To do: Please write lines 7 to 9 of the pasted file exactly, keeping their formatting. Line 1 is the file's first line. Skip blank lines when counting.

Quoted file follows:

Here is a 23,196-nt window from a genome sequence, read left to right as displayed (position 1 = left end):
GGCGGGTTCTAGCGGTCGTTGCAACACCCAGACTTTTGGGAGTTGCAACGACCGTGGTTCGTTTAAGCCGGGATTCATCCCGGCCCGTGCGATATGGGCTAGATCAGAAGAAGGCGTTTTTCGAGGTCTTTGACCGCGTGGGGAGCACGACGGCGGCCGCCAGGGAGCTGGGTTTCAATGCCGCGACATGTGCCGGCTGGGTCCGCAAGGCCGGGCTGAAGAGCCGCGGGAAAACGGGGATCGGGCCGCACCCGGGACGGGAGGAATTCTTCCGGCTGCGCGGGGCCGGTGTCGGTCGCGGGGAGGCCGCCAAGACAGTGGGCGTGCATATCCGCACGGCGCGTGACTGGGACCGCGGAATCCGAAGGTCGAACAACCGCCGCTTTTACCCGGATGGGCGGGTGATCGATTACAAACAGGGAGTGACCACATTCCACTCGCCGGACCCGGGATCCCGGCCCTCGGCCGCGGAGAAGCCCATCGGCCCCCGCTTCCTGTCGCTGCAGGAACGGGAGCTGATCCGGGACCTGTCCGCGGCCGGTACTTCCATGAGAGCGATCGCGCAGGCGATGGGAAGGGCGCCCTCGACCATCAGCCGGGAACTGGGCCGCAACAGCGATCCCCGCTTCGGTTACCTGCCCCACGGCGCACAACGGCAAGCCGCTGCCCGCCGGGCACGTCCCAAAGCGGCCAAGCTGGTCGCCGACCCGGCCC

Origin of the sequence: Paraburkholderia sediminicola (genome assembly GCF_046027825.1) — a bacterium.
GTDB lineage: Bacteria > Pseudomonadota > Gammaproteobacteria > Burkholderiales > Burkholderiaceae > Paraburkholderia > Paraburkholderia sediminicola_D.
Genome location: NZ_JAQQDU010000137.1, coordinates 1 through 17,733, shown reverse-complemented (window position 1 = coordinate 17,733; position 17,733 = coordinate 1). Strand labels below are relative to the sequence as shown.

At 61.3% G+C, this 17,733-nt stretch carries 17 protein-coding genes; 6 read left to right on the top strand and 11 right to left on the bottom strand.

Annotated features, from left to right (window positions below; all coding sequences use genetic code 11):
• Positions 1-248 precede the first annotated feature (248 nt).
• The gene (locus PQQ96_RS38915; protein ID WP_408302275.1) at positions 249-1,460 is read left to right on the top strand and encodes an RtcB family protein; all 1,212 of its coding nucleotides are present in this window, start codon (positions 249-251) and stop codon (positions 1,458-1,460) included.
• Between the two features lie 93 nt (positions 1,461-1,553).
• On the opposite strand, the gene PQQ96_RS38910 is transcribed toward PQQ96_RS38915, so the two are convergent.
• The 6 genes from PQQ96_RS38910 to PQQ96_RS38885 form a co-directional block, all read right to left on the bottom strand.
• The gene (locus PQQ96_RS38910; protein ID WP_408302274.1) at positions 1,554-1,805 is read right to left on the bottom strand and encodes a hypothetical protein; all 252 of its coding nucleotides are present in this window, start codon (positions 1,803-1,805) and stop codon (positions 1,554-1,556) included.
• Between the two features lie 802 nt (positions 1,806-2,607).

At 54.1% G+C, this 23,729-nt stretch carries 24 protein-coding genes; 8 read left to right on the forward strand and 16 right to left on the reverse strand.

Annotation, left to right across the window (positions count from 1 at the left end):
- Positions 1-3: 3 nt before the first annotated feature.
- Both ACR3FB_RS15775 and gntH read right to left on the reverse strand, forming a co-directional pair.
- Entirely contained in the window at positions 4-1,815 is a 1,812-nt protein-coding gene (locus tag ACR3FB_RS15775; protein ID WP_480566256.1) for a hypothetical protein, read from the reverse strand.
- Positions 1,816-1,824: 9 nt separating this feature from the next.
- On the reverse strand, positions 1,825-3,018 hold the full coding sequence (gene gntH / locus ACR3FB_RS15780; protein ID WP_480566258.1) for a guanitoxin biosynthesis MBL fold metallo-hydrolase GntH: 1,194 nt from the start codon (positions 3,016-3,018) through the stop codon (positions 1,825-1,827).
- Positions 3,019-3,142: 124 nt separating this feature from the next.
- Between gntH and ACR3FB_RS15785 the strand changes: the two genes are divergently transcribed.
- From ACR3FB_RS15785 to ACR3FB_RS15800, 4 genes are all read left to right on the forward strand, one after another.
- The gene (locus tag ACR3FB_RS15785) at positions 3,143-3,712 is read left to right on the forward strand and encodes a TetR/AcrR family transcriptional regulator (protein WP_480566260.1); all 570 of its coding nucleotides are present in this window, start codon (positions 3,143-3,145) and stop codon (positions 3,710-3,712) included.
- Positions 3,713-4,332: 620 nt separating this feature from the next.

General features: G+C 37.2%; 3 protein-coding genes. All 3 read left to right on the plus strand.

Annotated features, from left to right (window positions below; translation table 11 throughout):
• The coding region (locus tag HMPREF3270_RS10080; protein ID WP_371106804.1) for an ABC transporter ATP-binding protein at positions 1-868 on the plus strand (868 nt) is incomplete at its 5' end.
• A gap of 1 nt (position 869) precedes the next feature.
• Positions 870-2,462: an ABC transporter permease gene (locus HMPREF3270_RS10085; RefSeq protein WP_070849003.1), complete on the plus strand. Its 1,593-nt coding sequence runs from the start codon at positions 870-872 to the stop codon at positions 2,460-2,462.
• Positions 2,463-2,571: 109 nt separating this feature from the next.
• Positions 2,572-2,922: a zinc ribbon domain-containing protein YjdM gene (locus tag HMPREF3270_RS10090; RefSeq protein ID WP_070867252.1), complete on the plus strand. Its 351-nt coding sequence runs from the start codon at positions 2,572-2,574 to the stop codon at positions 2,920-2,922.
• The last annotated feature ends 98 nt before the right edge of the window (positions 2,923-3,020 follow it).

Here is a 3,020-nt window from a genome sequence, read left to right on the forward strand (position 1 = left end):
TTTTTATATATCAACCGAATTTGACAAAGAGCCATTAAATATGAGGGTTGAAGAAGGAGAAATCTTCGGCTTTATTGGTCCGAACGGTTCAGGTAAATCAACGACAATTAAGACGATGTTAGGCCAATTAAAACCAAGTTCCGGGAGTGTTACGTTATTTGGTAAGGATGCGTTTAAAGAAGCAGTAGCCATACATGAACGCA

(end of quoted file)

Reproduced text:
Annotated features, from left to right (window positions below; all coding sequences use genetic code 11):
• Positions 1-248 precede the first annotated feature (248 nt).
• The gene (locus PQQ96_RS38915; protein ID WP_408302275.1) at positions 249-1,460 is read left to right on the top strand and encodes an RtcB family protein; all 1,212 of its coding nucleotides are present in this window, start codon (positions 249-251) and stop codon (positions 1,458-1,460) included.